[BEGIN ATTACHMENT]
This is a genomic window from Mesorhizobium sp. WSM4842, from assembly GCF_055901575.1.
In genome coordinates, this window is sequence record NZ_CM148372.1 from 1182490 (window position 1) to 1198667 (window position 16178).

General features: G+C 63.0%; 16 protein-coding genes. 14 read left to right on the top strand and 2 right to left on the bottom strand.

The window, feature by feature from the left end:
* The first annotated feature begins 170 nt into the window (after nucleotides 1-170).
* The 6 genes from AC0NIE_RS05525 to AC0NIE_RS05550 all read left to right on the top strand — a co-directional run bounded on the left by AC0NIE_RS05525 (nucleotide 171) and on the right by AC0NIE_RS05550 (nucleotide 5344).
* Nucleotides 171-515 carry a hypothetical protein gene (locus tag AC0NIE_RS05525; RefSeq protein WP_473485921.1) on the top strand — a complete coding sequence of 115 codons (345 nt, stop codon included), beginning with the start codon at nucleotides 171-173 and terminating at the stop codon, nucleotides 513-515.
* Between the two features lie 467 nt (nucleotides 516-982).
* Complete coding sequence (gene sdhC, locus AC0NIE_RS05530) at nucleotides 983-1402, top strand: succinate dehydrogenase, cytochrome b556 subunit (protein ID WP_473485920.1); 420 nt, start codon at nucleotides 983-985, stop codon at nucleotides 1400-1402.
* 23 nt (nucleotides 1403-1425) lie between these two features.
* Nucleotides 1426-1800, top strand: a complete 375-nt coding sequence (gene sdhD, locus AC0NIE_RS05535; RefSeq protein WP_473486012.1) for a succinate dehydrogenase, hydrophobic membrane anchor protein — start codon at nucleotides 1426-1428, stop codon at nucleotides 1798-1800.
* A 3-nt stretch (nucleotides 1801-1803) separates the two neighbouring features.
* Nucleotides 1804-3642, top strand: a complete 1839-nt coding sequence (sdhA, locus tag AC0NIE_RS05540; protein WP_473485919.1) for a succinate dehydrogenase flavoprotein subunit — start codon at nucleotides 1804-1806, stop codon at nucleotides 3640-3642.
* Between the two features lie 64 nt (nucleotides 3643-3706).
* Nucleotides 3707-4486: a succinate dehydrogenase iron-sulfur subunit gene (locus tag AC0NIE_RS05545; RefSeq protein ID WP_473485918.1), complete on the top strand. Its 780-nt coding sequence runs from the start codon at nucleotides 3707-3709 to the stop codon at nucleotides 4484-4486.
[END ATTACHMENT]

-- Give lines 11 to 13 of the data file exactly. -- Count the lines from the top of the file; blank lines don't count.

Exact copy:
* Nucleotides 1426-1800, top strand: a complete 375-nt coding sequence (gene sdhD, locus AC0NIE_RS05535; RefSeq protein WP_473486012.1) for a succinate dehydrogenase, hydrophobic membrane anchor protein — start codon at nucleotides 1426-1428, stop codon at nucleotides 1798-1800.
* A 3-nt stretch (nucleotides 1801-1803) separates the two neighbouring features.
* Nucleotides 1804-3642, top strand: a complete 1839-nt coding sequence (sdhA, locus tag AC0NIE_RS05540; protein WP_473485919.1) for a succinate dehydrogenase flavoprotein subunit — start codon at nucleotides 1804-1806, stop codon at nucleotides 3640-3642.